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Showing posts from July, 2008

Cyber-nationalism on the rise

The Economist carries an article highlighting the rise of ‘cyber nationalism’ (I tip my hat to O’Neill for this one). The crux of the piece is that the internet is making it easier than ever before for nationalists to disseminate material and organise activities, with all the chauvinistic baggage that that entails. The magazine gives a series of examples from around the globe, but a quick examination of the blogosphere closer to home would have revealed that nationalist propaganda is not the preserve of America, Russia or Serbia. If the web were your only guide, you would conclude that the United Kingdom is composed of tribes who loathe each other and are straining to break a union in which they remain only because they are coerced into doing so.

Humanist Group demand British rights for British citizens

Les Reid of the Belfast Humanist Group has endorsed Diane Abbot MP’s campaign to extend the 1967 Abortion Act to Northern Ireland. It is a troubling anomaly that women in Northern Ireland are not afforded the same rights in this regard as women in the rest of the United Kingdom. It is still more troubling that many so-called unionists seek to retain this anomaly, rather than insisting that women in Northern Ireland enjoy the same rights as their counterparts across the water.

"Since Northern Ireland is part of the UK, the same rights and facilities should be available here as elsewhere in the country."

McElduff in good sense shocker - Republic of Ireland is not the same as Ireland

I wouldn’t normally find myself agreeing with Provisional Sinn Féin’s Barry McElduff, but a complaint he raises regarding politicians in the Republic appropriating the term ‘Ireland’ to describe their state, or “this notion that the 26 counties constitutes Ireland”, as Mr McElduff puts it, strikes something of a chord.

Of course the reasoning by which McElduff arrives at his conclusions is predictably off kilter. The Republic has every right to refer to itself as a ‘country’ or a ‘state’. However he is certainly correct to sever the notion of people in Northern Ireland asserting their ‘Irish national identity’ from the existence of the Republic of Ireland state. The idea that Northern Irish people need access to the Republic's institutions to express their Irish identity is based on similar conflation of the terms 'Republic of Ireland', 'Ireland' and 'Irish'.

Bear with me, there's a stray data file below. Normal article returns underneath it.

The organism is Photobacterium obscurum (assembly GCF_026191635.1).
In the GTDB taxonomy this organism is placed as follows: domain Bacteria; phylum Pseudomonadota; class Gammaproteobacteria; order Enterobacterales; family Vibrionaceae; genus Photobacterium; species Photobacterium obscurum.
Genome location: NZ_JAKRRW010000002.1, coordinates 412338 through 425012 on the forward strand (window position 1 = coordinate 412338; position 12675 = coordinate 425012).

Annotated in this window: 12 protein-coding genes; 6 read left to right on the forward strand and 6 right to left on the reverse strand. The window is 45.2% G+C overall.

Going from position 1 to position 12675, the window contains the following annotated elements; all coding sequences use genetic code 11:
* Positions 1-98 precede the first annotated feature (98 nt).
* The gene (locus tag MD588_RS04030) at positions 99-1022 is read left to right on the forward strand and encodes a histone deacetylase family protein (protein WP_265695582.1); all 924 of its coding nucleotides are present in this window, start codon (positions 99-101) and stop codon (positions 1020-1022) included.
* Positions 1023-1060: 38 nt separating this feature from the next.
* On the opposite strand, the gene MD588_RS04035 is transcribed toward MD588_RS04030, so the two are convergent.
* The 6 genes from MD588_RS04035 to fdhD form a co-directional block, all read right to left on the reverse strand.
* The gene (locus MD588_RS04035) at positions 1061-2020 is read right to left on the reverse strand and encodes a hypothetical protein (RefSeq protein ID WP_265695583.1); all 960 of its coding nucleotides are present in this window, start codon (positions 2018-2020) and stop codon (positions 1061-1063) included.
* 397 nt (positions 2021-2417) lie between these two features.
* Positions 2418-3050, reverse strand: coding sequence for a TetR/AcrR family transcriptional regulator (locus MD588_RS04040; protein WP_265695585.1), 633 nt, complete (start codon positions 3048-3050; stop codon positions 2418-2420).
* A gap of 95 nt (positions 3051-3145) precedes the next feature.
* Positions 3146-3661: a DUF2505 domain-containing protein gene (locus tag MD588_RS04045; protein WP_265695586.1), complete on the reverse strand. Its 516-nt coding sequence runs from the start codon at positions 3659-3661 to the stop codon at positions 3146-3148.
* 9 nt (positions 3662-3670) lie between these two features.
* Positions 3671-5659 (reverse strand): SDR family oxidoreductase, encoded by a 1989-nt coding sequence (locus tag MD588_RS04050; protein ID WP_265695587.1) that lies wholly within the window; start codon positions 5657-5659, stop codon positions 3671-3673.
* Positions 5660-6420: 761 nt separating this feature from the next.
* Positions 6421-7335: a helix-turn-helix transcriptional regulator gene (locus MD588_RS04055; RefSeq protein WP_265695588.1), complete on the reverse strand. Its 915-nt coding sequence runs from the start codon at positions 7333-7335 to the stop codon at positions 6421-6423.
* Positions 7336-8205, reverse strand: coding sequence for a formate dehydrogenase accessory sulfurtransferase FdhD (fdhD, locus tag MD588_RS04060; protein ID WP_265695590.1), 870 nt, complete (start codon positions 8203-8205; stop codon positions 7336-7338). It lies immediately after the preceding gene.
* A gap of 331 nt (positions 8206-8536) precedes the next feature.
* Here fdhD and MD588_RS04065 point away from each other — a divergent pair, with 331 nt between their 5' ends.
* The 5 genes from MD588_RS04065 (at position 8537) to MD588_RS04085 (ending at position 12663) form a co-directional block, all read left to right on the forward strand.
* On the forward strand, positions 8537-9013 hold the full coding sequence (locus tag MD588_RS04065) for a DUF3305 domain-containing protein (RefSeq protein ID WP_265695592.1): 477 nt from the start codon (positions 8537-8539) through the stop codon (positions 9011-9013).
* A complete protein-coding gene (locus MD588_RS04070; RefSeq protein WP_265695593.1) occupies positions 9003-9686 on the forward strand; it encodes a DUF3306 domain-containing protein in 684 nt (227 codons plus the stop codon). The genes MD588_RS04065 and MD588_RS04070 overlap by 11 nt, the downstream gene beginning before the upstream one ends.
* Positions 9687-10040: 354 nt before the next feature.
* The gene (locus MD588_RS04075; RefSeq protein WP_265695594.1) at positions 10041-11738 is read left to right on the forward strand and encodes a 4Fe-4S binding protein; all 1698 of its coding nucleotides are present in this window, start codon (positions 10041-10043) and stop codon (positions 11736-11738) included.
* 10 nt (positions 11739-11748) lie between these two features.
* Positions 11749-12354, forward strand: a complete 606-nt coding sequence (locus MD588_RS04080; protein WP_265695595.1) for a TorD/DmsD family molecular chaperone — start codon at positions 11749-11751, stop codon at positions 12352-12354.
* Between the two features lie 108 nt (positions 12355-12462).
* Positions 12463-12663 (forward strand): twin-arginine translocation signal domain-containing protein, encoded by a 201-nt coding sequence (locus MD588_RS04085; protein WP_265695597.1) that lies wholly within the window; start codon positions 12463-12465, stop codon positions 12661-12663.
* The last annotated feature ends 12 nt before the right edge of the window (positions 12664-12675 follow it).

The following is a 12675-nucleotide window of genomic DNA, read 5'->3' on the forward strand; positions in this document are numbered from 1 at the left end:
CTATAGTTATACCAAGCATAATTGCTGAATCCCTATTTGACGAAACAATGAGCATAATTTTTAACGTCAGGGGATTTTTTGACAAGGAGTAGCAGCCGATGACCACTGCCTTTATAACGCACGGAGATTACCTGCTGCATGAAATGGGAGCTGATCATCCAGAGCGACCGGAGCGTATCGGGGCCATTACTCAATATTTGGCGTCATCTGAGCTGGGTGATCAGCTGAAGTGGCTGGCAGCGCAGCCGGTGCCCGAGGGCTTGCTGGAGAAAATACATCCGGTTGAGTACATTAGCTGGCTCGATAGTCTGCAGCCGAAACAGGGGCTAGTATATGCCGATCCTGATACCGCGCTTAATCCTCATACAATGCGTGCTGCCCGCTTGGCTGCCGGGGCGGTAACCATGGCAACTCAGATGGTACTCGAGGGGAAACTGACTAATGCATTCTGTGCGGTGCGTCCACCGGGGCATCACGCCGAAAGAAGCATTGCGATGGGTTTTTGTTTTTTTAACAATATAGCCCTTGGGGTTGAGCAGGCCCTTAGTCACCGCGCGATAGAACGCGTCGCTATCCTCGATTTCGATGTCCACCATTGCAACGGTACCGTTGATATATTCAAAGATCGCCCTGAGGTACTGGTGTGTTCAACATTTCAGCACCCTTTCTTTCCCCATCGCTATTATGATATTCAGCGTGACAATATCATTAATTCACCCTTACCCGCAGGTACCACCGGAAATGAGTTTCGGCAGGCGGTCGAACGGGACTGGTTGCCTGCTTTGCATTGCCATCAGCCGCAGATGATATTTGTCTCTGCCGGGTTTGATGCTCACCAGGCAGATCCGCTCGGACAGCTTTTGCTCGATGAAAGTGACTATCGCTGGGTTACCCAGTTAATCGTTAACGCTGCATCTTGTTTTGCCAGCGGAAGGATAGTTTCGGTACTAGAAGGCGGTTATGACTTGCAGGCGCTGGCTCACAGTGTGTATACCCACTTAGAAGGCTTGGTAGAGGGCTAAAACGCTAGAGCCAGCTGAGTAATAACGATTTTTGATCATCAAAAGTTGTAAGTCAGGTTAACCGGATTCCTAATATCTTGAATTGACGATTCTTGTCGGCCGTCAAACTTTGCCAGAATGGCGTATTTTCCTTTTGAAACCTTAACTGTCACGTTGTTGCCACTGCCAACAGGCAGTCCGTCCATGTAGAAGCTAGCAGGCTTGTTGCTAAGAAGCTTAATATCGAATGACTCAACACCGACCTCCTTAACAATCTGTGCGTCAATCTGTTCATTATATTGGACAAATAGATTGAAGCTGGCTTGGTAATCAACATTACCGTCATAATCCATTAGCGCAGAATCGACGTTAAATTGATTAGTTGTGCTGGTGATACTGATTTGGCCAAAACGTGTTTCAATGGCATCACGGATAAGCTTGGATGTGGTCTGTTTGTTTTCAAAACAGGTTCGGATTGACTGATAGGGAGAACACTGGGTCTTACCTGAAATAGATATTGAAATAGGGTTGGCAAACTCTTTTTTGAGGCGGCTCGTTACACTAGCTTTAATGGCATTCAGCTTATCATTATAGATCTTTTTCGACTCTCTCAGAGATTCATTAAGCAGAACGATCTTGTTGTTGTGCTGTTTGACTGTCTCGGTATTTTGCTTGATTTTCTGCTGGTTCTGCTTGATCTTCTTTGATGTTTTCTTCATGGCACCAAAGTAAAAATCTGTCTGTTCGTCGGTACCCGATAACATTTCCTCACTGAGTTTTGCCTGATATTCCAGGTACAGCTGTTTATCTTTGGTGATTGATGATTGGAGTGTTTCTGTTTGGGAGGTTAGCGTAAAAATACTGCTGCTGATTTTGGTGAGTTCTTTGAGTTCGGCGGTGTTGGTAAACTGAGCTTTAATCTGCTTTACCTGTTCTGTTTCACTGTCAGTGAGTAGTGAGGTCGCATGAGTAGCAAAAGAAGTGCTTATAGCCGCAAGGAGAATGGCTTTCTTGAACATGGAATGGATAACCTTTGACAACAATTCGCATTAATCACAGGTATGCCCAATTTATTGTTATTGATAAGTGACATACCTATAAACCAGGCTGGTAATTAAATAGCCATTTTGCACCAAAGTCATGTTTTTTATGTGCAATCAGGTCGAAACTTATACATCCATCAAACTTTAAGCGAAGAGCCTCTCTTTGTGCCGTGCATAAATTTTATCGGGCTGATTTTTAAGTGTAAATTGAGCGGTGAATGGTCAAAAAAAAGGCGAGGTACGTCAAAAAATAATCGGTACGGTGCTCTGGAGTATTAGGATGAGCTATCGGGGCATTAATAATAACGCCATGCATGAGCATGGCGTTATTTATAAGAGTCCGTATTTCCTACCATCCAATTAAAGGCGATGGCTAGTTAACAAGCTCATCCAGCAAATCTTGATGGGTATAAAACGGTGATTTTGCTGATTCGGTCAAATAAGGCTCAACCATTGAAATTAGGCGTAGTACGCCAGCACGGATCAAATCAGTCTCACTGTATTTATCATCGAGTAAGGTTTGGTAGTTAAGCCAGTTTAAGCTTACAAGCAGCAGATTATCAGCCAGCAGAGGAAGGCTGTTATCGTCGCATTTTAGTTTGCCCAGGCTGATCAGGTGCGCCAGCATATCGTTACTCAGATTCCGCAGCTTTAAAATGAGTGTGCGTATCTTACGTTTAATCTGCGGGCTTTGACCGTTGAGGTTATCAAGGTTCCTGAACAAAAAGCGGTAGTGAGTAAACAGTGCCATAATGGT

Playing a full role in Northern Ireland’s institutions compromises nobody’s Irish identity. T…

Westlink road improvements - the verdict? Still shite!

The much vaunted Westlink improvements, which have caused disruption on Belfast’s roads since 2006, opened a few weeks ago. Sort of. An underpass now takes motorists destined for the M1 motorway beneath the Broadway Roundabout, the largest junction which formerly impeded traffic leaving Belfast by this route. This forms the most crucial part of a scheme which is designed to allow traffic to flow more freely in and out of the city.

Even allowing for cones which are still blocking some lanes and the ongoing pootering about from various workers, I am ready to officially declare the results – SHITE. Don’t get me wrong, I have used the Westlink over the last fortnight, whereas once I avoided it like the plague, despite it being much the most direct route home. But this is July. The schools are off, people are still away on their holidays and already the road is beginning to wheeze and struggle with the volume of traffic. Several points of congestion are building up. What will it b…

Disgusting Milk Cup attack cannot be justified

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I’m perpetually amazed by the capacity of Northern Ireland to throw up an incident which can inspire even in the most inured of its residents, a refreshed sense of exasperation and shame. Of course it is inaccurate to believe that it is something peculiar to this country which makes its citizens declare periodically, ‘oh for god’s sake, I’d almost forgotten this place was so bad’, but in a league table for frustration and embarrassment, I’d imagine the benighted ‘decent people’ of Northern Ireland would not be found in its lower reaches. We are perpetually surprised by how low some of our compatriots can go.